The first step in treating this illness is to take good care of yourself. If you have symptoms -- fever, chills, aches, and feeling bad all over -- doctors say you should rest, eat healthy food, and drink more fluids than you usually do. A fever can dry out your system, so you need to replace what you’re losing. Water and broth are fine, especially if you don’t really want to eat.
It’s best to give your body a rest. So if you don’t feel much like moving around, it’s fine to stay in bed. Get up when you feel you can. Don’t exercise if you have chest congestion, a hacking cough, body aches, or fever.
To prevent flu -- or any illness -- you've got to stick with a healthy lifestyle.
"I really believe your immune system takes care of a lot of things," says Erica Brownfield, MD, a professor of internal medicine at Emory University School of Medicine in Atlanta. "Even if you've been exposed to the flu, you don't have to get it."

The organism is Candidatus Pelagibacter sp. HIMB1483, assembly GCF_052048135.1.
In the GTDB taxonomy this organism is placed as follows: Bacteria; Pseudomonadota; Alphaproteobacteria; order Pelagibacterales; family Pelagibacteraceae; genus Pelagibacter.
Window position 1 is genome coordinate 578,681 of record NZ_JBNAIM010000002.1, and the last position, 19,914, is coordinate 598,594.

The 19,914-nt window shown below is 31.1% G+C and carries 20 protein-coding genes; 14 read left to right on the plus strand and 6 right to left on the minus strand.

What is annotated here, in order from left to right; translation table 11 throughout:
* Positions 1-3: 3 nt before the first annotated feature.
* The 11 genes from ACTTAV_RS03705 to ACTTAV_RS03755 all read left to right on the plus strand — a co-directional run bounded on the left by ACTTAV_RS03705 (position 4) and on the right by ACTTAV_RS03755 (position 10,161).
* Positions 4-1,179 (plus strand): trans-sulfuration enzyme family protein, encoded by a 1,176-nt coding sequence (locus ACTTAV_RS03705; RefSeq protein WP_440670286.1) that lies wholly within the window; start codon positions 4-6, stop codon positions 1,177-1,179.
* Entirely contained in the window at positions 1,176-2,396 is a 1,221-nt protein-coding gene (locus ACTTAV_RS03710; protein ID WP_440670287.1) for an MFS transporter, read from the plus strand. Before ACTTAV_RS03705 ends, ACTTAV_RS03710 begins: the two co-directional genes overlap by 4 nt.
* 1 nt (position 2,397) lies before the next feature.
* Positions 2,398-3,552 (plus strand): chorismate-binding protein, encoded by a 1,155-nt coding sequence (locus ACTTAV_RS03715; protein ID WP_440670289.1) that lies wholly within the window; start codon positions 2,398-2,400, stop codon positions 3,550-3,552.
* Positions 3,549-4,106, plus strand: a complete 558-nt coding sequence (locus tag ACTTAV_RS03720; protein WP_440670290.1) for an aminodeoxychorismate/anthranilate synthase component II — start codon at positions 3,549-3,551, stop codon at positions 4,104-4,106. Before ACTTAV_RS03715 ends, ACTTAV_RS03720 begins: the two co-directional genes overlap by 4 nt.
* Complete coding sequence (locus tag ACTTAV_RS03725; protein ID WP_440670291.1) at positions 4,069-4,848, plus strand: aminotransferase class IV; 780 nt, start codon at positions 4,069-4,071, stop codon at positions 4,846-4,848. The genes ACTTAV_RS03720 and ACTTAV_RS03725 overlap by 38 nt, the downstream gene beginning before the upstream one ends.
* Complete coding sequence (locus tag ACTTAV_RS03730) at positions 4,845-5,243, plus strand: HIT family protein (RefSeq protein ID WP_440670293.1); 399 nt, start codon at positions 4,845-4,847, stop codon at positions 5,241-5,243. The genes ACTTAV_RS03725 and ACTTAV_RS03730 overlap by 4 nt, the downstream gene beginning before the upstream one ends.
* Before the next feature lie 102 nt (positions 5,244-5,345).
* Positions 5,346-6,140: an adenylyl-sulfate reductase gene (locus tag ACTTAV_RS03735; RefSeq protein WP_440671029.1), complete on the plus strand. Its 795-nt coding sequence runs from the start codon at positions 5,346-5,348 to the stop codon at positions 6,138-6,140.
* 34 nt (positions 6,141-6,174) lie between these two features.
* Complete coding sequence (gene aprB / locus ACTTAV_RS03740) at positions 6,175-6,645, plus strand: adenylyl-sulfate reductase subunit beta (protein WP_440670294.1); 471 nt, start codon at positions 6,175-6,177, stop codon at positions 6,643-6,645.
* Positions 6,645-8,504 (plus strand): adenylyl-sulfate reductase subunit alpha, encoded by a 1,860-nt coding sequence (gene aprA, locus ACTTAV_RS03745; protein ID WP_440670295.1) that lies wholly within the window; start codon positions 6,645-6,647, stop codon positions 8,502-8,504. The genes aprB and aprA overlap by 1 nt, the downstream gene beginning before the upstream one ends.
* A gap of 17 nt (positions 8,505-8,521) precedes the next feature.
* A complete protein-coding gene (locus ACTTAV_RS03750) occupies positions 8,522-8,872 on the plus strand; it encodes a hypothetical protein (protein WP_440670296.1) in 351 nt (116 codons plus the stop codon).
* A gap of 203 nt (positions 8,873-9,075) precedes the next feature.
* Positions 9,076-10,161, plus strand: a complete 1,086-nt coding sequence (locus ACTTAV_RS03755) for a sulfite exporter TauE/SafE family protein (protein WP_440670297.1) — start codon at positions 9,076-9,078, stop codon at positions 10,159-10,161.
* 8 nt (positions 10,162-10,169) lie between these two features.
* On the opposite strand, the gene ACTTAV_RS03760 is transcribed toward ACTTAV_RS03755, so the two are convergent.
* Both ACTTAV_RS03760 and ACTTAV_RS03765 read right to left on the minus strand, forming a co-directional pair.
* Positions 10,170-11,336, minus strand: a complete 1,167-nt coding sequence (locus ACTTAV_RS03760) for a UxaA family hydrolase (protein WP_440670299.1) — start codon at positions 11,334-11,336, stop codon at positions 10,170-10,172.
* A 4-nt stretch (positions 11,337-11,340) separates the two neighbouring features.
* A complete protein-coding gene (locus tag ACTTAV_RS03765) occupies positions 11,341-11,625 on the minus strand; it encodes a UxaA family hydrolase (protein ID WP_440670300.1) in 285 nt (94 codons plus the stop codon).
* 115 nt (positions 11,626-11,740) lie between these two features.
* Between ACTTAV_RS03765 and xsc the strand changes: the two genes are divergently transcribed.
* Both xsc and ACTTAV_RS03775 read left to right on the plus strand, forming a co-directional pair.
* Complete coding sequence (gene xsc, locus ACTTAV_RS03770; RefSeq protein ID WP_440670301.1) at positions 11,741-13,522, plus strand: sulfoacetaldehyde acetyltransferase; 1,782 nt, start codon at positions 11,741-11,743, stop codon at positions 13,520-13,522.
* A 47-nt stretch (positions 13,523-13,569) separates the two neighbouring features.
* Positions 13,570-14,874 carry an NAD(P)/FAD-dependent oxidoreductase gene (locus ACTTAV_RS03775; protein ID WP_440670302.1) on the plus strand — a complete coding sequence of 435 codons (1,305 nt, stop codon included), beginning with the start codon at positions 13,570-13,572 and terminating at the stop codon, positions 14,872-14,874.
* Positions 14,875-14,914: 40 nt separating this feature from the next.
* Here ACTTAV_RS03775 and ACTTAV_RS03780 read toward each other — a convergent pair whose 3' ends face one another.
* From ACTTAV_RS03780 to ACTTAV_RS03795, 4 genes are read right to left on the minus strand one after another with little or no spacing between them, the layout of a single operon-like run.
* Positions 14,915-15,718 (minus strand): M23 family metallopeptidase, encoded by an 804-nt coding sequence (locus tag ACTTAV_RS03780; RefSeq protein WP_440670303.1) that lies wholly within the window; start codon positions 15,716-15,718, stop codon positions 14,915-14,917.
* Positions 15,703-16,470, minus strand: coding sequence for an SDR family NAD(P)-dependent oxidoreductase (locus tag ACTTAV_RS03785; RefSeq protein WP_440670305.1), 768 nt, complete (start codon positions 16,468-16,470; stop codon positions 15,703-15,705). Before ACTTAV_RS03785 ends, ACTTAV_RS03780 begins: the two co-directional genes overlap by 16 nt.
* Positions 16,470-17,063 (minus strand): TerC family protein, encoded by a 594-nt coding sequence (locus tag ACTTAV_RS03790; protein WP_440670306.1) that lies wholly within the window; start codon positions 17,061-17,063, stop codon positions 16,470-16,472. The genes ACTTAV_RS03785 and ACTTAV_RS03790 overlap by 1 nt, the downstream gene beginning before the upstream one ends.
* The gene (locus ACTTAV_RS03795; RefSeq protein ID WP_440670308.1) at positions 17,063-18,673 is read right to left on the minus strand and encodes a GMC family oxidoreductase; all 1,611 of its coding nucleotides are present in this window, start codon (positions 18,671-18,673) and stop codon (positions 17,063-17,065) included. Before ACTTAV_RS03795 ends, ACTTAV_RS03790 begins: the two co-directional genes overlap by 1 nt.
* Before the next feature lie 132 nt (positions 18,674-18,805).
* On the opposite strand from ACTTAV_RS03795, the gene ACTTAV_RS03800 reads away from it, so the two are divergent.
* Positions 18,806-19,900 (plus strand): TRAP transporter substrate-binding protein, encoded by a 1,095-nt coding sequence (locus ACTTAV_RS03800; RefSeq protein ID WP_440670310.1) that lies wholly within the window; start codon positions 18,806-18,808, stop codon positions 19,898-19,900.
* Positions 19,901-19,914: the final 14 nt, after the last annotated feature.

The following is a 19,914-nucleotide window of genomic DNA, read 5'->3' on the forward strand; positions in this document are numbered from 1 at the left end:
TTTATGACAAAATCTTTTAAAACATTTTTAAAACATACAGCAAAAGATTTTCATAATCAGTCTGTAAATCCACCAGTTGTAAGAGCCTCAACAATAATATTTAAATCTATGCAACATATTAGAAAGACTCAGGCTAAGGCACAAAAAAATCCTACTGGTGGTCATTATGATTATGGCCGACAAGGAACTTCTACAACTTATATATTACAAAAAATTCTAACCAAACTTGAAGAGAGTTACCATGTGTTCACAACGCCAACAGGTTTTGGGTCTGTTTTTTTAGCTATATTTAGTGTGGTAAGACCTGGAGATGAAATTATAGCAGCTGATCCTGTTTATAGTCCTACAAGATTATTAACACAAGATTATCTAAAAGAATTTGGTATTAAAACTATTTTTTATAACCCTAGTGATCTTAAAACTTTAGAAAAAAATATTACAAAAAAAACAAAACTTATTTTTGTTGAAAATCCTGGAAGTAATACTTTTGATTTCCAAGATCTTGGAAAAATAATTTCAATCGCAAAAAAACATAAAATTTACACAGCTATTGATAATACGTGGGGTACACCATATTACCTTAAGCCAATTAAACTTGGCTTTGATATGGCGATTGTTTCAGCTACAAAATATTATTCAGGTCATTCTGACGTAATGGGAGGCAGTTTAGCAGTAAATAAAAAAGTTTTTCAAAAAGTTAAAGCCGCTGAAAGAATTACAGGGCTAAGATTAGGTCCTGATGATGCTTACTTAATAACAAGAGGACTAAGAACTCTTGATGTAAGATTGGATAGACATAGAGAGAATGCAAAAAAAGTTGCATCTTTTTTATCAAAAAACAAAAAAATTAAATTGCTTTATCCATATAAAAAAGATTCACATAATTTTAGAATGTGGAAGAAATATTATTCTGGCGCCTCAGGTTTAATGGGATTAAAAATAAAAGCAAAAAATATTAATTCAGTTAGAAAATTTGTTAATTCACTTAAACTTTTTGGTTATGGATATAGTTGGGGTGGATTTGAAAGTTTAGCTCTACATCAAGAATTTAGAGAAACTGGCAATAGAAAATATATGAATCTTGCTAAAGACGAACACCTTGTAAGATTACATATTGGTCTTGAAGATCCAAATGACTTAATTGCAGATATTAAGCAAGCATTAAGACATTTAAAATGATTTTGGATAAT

The best flu prevention strategy is basic -- good nutrition, regular exercise, and enough sleep, she tells WebMD. "You can also wash hands frequently, and avoid people who...
Some doctors think a fever can be a good thing, because it zaps the flu virus. Does that mean taking medicine to lower your fever could slow your recovery? With a mild fever (less than 100 degrees F), maybe by a little bit. But if you feel lousy you may want to take one anyway. Fever makes your heart and lungs work harder, so these meds may be a good idea for older people and those with heart or lung disease. If your fever is high or doesn’t get better after 2 or 3 days, call your doctor to see if you need an office visit.
Products made to treat more than one symptom can help, too. But if you have only one or two complaints, pick a medicine that treats what’s bothering you.